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DON'T PANIC!
Hi, friend!

I received a one-star rating in iTunes and it disturbed me. Has that ever happened to you?

Sometimes, negative reviews are mostly just hate or even off-topic rants. Some of these qualify for removal from iTunes. But what do you do about those legitimate negative reviews?

For this particular review (which I'll share with you if you reply and ask me for it), I went through the following process. (Please forgive all of my personal pronouns, but this is personal and I though you'd like to see it.)
  1. I was discouraged that the reviewer said I was doing almost everything I try so hard not to do and also speak against. I felt like a hypocrit.
  2. I regretted the content that most likely sparked this review.
  3. I wished I could contact the reviewer and defend myself and my content.
  4. But then my friend Erik Fisher (host of the fantastic new podcast Beyond the To Do List) gave me a link to Seth Godin's short blog post "You won't benefit from anonymous criticism." I read it and my perspective started to change.
  5. I started to see how this one negative review plays into the bigger picture: it's one review that is rebutted by hundreds of other reviews, voicemails, and emails from you and other listeners.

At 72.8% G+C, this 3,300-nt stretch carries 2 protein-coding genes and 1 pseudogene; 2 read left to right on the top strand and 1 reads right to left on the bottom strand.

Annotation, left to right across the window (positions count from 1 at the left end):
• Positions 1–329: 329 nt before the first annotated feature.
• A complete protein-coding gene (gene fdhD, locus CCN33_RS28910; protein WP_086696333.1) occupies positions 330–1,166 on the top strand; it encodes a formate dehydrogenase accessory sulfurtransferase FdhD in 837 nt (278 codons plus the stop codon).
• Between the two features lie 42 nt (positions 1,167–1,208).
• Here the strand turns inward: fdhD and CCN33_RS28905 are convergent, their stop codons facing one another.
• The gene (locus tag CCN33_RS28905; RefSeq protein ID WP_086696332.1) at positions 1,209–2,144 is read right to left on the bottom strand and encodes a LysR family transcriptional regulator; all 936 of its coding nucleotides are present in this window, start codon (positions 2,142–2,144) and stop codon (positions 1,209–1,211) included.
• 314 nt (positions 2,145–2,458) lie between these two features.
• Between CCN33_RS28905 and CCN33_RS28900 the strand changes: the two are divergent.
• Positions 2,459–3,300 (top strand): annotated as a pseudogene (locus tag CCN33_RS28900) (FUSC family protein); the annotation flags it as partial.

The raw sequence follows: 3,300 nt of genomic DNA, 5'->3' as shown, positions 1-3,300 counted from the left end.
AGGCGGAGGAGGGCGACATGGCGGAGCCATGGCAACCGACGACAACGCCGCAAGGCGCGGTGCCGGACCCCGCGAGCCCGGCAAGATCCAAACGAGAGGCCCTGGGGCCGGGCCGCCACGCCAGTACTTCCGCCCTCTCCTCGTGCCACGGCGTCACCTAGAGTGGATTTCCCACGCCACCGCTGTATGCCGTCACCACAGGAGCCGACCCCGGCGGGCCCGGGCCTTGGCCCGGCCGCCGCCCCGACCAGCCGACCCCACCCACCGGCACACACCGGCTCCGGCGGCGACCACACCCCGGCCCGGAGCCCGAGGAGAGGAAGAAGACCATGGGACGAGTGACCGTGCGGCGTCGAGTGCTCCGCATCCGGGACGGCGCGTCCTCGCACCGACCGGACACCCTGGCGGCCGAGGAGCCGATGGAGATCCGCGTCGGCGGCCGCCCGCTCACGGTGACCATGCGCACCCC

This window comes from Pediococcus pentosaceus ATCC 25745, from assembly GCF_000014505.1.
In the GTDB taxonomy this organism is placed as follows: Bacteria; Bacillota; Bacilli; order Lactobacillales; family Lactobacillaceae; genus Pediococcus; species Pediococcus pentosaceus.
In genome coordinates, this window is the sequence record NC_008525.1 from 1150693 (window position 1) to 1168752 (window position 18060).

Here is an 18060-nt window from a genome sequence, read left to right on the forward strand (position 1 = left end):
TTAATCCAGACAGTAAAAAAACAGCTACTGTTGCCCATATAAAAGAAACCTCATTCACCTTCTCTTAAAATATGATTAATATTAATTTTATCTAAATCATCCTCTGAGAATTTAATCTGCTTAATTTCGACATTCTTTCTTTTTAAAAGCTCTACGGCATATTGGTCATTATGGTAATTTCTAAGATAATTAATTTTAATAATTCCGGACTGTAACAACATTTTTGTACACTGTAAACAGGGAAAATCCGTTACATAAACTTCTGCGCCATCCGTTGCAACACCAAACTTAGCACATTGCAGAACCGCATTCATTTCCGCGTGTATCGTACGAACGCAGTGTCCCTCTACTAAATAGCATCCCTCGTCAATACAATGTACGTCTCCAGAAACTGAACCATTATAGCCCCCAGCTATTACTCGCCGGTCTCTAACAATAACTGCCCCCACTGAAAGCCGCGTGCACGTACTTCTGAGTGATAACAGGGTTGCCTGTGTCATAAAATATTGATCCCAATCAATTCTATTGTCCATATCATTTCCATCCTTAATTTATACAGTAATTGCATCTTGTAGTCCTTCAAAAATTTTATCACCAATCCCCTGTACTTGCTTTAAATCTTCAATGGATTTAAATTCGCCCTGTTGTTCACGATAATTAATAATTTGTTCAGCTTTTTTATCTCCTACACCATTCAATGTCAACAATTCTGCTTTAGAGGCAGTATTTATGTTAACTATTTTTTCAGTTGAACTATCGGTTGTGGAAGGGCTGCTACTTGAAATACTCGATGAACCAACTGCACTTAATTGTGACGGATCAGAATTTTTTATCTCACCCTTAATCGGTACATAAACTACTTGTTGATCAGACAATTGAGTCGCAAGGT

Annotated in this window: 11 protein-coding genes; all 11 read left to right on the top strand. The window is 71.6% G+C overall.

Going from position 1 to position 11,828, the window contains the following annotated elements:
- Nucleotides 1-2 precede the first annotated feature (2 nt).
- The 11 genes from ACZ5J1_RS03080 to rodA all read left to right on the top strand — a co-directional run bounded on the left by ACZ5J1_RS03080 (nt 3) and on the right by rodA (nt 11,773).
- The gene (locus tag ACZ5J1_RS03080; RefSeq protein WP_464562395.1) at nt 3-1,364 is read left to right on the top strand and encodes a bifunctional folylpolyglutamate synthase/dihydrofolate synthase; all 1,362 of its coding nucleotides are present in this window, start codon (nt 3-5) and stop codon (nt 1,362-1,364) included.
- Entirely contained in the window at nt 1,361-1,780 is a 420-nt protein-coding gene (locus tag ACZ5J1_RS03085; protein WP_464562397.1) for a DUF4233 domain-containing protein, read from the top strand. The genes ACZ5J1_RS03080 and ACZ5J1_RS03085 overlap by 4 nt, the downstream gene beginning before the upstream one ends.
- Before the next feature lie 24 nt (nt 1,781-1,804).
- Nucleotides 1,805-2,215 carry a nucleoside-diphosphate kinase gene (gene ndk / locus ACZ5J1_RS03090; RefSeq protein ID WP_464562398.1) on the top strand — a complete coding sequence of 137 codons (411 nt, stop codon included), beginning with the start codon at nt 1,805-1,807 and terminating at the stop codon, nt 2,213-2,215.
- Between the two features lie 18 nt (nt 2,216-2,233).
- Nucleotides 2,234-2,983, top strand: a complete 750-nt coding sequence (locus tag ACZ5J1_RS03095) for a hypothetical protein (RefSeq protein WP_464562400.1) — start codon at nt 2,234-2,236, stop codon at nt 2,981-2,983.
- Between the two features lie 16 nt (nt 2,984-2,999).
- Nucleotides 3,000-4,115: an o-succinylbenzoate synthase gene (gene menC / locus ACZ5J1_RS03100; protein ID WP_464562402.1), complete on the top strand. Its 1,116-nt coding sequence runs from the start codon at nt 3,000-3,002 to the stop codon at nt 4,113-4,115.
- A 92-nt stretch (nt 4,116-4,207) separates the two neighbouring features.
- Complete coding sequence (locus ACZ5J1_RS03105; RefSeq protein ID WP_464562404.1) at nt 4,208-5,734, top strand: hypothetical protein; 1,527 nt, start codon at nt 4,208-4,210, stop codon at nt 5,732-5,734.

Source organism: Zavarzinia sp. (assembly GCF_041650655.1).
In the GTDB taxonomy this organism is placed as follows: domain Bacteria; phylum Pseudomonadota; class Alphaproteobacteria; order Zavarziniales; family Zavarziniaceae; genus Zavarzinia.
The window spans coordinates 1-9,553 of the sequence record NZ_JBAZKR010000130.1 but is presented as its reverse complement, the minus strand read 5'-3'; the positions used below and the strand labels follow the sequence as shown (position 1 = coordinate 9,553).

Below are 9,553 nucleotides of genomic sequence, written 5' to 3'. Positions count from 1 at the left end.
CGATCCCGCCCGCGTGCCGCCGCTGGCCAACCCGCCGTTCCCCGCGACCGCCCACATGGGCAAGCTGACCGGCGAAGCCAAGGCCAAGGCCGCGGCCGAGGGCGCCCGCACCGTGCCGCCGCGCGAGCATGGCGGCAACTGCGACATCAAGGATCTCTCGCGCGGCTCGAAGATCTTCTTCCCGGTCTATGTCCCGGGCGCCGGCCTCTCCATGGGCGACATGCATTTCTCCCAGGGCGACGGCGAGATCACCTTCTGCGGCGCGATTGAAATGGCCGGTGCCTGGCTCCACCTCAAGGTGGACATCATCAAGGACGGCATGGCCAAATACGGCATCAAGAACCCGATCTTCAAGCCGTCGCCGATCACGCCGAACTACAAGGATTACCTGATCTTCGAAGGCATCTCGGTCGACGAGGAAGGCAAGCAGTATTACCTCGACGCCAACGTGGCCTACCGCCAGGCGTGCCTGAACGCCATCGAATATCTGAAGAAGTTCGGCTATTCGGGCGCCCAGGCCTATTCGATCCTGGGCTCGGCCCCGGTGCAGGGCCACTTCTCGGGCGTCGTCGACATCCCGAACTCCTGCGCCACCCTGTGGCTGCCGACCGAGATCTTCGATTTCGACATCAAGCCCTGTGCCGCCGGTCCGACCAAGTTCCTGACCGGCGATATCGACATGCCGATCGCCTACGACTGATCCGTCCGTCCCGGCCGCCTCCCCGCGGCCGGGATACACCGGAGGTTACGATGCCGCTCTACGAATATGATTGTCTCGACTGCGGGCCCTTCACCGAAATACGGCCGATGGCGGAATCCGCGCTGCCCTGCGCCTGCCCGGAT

6. I also consider more of the possible scenario: the review comes from a different country and probably a different cultural perspective, the reviewer probably listened to one particular episode and based their review on that, and the reviewer did mention a technical issue that I'll further examine.
  7. Now I'm finding things I can learn from this review.
  8. Consider my own recent episode about unstobble vision, I remember that I want to reach effectively out to the audience I have, not abandon them—you!—and change everything in hopes of turning just one negative person.
  9. Now I feel inspired to go write positive reviews for podcasts I listen to. You should, too!
Sometimes, I wish we could respond to iTunes reviews (I'm discussing that now on Google+). But then again, it's probably best that we can't, because it forces us to receive and consider the message, then chose to ignore it or learn from it and change something.

What have negative-review experiences been like for you?

Faithfully,

Daniel J. Lewis

P.S. I always welcome constructive criticism and appreciate those who take the time to give it. I can always make time if you'd like to share a concern "face-to-face" on Skype. My personal Skype is "DJosephDesign" if you ever need me, but I don't always have it online.

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